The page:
Thursday, 13 October 2011

On Hári

...and Pető

Emma McDowell writes --

Hello, Andrew

Having read the amusing anecdote about the theatre visit, and also Susie’s wonderings, Mária Hári rises up from the grave before my mind’s eyes, as I knew her. I have often described my various kinds of encounters with her – and yes, I had heard about the briefcases or shopping bags too, and many other anecdotes – but not about her going to see the play Anna Frank’s Diary with Pető, so thank you, Peter Popper.

 I assume you know that for a time in the fifties you had to show yourself as a true 'proletarian'  by NOT dressing up for the theatre. If you did it was 'decadent' and to be seen as 'decadent' was a dangerous thing. We take it for granted that young women just learn how to dress etc. In Hungary in the post-war years when Hári was young because of poverty and anti-bourgeois ideology, this wasn’t necessarily so.

Having said that, she was a 'late developer' and even looked glamorous (well, as far as she needed to be) on some press photographs; I believe that she even changed her glasses to something less unbecoming.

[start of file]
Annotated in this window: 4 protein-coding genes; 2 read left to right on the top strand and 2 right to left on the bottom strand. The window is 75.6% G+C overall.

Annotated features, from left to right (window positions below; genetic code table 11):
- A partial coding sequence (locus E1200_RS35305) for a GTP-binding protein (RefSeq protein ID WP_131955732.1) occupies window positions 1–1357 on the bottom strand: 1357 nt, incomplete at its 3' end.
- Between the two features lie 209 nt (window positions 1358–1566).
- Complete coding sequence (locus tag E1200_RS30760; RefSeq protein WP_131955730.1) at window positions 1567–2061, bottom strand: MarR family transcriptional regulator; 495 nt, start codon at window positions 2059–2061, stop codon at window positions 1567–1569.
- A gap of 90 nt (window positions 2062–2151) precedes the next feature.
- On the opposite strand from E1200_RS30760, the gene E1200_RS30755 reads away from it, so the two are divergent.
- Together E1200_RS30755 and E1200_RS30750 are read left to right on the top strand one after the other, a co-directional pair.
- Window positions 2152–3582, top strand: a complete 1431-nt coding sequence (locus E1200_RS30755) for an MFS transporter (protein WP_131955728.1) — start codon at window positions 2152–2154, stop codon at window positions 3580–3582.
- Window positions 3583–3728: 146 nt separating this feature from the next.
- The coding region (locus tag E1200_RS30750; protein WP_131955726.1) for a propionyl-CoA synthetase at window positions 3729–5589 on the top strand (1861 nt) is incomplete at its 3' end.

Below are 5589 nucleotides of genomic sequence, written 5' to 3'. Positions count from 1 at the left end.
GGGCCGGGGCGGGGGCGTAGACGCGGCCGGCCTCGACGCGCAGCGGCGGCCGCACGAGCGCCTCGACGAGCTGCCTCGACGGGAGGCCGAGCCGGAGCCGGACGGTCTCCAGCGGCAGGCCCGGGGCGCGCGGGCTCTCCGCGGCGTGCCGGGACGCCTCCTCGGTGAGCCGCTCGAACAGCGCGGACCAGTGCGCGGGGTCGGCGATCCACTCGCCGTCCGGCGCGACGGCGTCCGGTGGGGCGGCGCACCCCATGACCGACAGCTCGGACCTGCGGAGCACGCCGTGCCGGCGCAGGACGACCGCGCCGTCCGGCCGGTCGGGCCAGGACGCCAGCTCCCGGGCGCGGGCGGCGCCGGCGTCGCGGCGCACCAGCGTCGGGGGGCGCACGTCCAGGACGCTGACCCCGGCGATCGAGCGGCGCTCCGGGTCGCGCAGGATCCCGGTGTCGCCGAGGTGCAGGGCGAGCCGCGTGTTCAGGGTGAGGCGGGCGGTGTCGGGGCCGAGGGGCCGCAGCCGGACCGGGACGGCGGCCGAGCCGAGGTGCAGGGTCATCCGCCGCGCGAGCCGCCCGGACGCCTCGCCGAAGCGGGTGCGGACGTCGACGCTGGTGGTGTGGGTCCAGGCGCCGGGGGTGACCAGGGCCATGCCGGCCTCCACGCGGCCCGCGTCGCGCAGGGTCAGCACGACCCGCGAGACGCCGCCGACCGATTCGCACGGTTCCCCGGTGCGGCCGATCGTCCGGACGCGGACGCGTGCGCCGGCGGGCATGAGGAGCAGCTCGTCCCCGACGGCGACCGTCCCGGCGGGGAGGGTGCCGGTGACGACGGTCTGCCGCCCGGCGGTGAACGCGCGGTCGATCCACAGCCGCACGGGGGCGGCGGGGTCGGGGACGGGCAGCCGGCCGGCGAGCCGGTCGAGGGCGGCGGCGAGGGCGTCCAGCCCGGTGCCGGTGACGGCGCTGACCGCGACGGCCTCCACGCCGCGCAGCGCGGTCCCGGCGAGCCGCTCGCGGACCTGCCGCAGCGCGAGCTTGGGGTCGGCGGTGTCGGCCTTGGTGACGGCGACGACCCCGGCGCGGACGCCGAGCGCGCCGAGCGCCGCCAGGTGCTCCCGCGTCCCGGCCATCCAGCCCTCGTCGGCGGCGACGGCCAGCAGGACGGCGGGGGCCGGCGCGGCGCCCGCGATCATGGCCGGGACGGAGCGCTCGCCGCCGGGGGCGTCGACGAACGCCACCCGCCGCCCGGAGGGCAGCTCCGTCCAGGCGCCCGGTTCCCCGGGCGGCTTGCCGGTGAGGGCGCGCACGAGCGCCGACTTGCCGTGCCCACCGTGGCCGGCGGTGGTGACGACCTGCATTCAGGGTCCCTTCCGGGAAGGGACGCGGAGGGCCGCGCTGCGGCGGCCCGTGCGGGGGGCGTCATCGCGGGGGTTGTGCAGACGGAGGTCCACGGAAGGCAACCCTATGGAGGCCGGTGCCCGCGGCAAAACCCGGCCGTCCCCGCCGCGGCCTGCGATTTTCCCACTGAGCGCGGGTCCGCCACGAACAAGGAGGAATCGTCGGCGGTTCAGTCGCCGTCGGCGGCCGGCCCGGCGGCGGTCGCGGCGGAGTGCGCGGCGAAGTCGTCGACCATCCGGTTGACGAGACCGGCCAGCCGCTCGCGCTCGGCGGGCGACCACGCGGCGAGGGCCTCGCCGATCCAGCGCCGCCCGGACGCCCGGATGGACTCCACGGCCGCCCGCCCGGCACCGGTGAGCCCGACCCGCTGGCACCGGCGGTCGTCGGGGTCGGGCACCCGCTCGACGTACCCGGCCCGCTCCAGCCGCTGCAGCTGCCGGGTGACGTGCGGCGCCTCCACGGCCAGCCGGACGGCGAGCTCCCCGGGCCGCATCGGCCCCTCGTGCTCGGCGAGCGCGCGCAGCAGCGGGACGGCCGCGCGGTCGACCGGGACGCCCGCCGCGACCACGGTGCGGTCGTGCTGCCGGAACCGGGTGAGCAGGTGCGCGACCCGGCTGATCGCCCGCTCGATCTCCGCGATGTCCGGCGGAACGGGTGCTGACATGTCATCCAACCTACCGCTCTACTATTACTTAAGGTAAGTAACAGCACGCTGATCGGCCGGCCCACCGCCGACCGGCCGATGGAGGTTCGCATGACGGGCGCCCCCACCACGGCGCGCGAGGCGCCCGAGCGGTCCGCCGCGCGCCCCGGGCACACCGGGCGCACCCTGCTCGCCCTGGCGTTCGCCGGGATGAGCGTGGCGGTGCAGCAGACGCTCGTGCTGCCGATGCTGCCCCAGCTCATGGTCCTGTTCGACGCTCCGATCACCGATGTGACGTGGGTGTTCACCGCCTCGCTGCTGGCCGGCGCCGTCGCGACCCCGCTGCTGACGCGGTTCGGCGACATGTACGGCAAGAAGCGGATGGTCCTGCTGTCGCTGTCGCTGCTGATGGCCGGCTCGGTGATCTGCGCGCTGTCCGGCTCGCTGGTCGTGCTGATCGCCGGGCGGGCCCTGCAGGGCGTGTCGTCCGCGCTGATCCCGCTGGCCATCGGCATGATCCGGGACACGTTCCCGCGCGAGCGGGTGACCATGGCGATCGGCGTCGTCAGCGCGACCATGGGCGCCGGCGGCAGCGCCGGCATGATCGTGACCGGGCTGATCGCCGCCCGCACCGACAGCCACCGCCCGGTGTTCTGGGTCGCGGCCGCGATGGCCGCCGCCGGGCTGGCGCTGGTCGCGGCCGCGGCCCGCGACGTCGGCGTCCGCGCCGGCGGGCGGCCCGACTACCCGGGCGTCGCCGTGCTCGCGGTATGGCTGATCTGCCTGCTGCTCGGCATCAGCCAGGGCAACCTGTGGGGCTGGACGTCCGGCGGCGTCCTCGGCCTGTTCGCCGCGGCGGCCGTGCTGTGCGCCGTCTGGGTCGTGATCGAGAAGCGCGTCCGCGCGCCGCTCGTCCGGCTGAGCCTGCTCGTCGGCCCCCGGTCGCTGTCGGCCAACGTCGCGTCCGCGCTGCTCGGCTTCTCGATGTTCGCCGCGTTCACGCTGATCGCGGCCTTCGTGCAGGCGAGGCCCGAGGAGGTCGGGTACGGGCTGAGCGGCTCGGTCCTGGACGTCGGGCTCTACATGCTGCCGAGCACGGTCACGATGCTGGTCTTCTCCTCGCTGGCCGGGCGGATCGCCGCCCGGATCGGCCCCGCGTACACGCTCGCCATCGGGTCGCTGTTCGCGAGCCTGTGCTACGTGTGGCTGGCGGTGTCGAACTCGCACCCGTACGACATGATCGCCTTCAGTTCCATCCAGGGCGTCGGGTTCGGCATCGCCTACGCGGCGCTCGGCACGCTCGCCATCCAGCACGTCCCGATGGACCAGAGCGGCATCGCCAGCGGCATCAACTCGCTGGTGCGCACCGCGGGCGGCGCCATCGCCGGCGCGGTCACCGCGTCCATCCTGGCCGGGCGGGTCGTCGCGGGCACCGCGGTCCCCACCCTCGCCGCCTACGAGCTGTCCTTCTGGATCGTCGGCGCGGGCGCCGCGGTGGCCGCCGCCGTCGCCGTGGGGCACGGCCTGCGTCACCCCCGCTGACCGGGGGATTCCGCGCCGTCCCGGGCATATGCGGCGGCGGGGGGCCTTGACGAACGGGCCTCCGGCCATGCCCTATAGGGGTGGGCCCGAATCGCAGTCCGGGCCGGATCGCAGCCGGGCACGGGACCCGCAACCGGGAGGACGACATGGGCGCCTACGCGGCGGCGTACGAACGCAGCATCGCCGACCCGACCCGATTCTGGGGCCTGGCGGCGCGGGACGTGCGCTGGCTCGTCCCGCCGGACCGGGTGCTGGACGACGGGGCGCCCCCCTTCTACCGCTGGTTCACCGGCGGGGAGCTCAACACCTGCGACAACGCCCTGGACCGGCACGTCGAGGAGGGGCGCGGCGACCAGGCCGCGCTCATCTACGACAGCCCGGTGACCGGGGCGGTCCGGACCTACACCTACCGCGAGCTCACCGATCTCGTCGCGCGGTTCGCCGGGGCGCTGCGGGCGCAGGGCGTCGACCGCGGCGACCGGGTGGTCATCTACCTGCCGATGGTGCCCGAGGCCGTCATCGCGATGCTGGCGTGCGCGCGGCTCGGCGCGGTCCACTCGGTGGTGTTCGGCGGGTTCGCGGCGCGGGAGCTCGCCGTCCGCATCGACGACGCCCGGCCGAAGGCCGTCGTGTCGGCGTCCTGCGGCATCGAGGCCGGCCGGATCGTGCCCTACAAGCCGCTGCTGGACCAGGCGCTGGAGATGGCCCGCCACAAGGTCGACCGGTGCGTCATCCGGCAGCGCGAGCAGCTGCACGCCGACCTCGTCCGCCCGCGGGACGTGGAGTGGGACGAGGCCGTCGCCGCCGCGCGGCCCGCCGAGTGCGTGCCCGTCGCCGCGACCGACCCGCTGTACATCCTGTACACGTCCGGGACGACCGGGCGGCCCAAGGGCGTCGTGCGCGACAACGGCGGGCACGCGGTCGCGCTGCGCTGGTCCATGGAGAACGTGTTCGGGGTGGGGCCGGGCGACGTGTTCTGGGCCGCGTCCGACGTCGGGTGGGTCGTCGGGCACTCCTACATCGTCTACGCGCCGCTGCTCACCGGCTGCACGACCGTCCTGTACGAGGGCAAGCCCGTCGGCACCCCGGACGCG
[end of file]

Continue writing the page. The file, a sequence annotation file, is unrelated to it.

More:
And She COULD produce a warm, lovely smile.

As for Pető, he fits perfectly the image of the Professor in the autocratic 'clinic' system of Hungary of the time, with the female staff (not all!) swooning before the power-image that he managed to maintain within the Institute Thank goodness for that! Not because of the grotesque hero-worshipping that prevailed within a closed system, but because that way he could produce the tangible results that he had believed were possible, and what he later called conductive education.

Best wishes

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